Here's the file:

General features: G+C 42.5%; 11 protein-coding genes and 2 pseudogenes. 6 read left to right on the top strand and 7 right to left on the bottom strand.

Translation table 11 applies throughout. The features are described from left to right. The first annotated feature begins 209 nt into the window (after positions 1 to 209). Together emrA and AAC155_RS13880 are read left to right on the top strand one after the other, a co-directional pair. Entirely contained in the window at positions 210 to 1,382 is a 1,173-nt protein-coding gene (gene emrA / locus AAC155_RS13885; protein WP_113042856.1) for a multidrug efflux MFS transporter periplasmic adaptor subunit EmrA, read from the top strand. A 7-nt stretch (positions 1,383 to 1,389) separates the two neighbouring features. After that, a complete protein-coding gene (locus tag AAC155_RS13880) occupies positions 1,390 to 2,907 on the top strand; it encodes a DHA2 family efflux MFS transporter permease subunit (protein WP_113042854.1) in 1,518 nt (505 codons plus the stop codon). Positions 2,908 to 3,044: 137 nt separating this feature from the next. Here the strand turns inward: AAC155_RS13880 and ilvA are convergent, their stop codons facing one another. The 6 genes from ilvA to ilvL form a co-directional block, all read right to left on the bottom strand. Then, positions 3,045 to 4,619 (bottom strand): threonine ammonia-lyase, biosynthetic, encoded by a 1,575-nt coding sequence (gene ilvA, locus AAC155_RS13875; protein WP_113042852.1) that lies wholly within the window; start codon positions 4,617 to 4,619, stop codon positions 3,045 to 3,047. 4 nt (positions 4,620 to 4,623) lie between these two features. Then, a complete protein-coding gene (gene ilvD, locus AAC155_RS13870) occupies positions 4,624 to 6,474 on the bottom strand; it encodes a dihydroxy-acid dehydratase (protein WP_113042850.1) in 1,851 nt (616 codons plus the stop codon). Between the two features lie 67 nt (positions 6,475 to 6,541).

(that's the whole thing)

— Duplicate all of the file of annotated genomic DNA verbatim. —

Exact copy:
General features: G+C 42.5%; 11 protein-coding genes and 2 pseudogenes. 6 read left to right on the top strand and 7 right to left on the bottom strand.

Translation table 11 applies throughout. The features are described from left to right. The first annotated feature begins 209 nt into the window (after positions 1 to 209). Together emrA and AAC155_RS13880 are read left to right on the top strand one after the other, a co-directional pair. Entirely contained in the window at positions 210 to 1,382 is a 1,173-nt protein-coding gene (gene emrA / locus AAC155_RS13885; protein WP_113042856.1) for a multidrug efflux MFS transporter periplasmic adaptor subunit EmrA, read from the top strand. A 7-nt stretch (positions 1,383 to 1,389) separates the two neighbouring features. After that, a complete protein-coding gene (locus tag AAC155_RS13880) occupies positions 1,390 to 2,907 on the top strand; it encodes a DHA2 family efflux MFS transporter permease subunit (protein WP_113042854.1) in 1,518 nt (505 codons plus the stop codon). Positions 2,908 to 3,044: 137 nt separating this feature from the next. Here the strand turns inward: AAC155_RS13880 and ilvA are convergent, their stop codons facing one another. The 6 genes from ilvA to ilvL form a co-directional block, all read right to left on the bottom strand. Then, positions 3,045 to 4,619 (bottom strand): threonine ammonia-lyase, biosynthetic, encoded by a 1,575-nt coding sequence (gene ilvA, locus AAC155_RS13875; protein WP_113042852.1) that lies wholly within the window; start codon positions 4,617 to 4,619, stop codon positions 3,045 to 3,047. 4 nt (positions 4,620 to 4,623) lie between these two features. Then, a complete protein-coding gene (gene ilvD, locus AAC155_RS13870) occupies positions 4,624 to 6,474 on the bottom strand; it encodes a dihydroxy-acid dehydratase (protein WP_113042850.1) in 1,851 nt (616 codons plus the stop codon). Between the two features lie 67 nt (positions 6,475 to 6,541).